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Seismologists weigh risks of quake forecasting
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The earthquake that erupted below Wenchuan County took less than two minutes to kill some 70,000 people and injure several times that number, mostly in Sichuan Province. Shock turned to grief, and then to anger, as Chinese began looking for someone to blame.

Nature is a force that can't be held guilty. But human beings can, and the target of much anger has been the staff of the official institution known as the China Earthquake Administration (CEA). A key mission of the CEA Institute of Earthquake Science, founded on Jan. 1, 1980, was to make short- and medium-term earthquake predictions.

An accurate forecast, of course, could have saved many lives, and many Chinese wonder why, after almost 30 years in operation, the CEA institute didn't provide one. Some online conspiracy theories hold that there were predictions, which were suppressed because of the upcoming Olympic Games.

CEA experts spoke out to the media, expressing sorrow for the losses but defending their work and denying a cover-up.

Can it be done?

Short-term quake forecasts -- meaning days or hours, with an accurate description of area and magnitude -- are almost impossible with current technology, the CEA experts said. "We are unable to penetrate deep under the earth, the conception of an earthquake is very complicated, and the recurrence of big earthquakes in a given region takes a long time," said CEA China Earthquake Networks Center (CENC) deputy director Zhang Xiaodong.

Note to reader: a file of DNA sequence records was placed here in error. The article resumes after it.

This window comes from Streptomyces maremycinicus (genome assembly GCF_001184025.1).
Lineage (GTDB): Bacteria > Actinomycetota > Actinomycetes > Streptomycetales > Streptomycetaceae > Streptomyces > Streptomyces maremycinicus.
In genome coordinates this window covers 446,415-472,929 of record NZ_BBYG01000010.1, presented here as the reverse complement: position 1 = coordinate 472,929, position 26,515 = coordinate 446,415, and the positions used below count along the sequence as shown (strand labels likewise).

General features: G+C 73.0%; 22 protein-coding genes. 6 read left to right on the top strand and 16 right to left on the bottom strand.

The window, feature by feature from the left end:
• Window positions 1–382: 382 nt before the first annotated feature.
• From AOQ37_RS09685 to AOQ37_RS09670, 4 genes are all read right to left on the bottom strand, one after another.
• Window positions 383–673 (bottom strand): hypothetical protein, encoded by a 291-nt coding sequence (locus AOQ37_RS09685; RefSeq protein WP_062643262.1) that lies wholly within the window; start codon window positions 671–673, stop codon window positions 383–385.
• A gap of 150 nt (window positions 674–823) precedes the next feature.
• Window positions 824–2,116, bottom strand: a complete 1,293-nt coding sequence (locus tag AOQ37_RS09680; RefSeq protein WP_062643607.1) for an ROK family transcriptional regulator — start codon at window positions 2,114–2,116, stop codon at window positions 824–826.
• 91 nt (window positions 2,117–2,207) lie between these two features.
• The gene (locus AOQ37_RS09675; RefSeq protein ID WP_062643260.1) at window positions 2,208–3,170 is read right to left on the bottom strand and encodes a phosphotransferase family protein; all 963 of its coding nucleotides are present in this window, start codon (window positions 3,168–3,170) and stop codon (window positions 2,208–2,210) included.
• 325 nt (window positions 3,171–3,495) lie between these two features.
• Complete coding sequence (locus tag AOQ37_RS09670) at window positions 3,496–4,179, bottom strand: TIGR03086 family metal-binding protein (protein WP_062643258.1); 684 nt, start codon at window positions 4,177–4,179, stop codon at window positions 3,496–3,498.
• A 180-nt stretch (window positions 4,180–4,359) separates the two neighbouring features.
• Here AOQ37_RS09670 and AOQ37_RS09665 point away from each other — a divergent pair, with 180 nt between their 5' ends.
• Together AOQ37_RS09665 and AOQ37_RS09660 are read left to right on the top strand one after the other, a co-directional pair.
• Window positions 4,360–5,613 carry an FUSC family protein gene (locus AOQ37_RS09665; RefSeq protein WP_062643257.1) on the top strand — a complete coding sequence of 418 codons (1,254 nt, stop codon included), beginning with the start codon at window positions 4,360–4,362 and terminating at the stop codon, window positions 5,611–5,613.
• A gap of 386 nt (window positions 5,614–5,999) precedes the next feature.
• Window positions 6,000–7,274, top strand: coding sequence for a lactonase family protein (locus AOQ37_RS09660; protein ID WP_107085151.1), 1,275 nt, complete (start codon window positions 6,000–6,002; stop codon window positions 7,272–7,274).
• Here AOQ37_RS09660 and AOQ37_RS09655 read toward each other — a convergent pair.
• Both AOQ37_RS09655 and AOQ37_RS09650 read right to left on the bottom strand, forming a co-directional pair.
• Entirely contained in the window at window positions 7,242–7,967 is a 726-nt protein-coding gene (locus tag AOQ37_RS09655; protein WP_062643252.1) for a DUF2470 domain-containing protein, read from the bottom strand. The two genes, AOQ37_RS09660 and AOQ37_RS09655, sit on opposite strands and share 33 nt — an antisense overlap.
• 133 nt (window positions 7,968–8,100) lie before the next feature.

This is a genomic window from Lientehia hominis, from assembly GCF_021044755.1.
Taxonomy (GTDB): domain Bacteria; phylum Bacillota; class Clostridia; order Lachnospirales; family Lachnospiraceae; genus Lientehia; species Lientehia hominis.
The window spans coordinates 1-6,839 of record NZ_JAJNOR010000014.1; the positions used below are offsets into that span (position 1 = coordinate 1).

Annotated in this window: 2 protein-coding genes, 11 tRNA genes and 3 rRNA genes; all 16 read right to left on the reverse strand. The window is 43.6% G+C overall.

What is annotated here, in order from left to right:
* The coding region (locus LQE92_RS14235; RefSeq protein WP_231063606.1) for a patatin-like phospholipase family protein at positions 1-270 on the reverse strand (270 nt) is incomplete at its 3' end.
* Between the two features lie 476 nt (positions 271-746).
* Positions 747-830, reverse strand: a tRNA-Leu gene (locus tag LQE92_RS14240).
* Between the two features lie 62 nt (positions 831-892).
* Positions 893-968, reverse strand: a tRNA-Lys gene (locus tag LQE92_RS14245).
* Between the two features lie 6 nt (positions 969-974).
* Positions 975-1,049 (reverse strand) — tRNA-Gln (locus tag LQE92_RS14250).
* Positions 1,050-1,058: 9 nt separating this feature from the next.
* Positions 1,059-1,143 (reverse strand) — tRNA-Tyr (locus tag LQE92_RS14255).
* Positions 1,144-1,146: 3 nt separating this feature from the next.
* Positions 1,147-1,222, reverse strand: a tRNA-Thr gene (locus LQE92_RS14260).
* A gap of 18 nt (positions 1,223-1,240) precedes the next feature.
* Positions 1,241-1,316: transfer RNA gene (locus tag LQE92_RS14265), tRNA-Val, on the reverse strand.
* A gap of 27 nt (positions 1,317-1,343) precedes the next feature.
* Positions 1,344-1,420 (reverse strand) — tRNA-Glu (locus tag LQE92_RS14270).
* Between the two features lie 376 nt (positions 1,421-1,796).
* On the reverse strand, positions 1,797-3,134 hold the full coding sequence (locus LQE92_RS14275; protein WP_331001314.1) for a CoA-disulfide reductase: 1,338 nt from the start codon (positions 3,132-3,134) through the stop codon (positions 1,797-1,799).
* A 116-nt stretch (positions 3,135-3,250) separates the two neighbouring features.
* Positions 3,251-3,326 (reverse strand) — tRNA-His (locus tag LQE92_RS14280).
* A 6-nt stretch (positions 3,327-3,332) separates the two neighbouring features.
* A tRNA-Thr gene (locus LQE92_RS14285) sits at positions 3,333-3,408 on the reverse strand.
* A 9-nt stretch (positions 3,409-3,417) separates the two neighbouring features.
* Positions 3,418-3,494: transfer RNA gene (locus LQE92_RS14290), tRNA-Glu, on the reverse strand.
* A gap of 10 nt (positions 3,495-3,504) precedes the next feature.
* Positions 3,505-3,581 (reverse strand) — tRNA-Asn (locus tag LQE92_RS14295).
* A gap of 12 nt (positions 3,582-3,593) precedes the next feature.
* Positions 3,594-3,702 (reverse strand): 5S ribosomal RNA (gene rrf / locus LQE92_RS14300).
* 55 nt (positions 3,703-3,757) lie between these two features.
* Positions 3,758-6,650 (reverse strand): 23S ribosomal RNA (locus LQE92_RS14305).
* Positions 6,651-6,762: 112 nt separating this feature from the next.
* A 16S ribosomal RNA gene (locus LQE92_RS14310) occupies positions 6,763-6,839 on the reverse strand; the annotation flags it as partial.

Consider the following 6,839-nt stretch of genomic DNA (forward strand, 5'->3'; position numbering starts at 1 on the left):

Accurate earthquake predictions remain a problem for scientists around the world, including China, which has a long historical record of quakes.

What's considered to be the first successful quake forecast was made in China more than three decades ago, involving a 7.3-magnitude quake in Haicheng, Liaoning Province, in northeast China. The prediction was based chiefly on a spike in minor quakes in the region.

But the same method failed to predict a huge quake the following year in Tangshan, near Beijing, which killed some 240,000 people.

In the Wenchuan case, there was no such foreshadowing surge in small quakes, said Che Shi, deputy chief of the CEA Monitoring and Prediction Division. The minor quakes were all less than 1.0 on the Richter scale. And no prediction was made.

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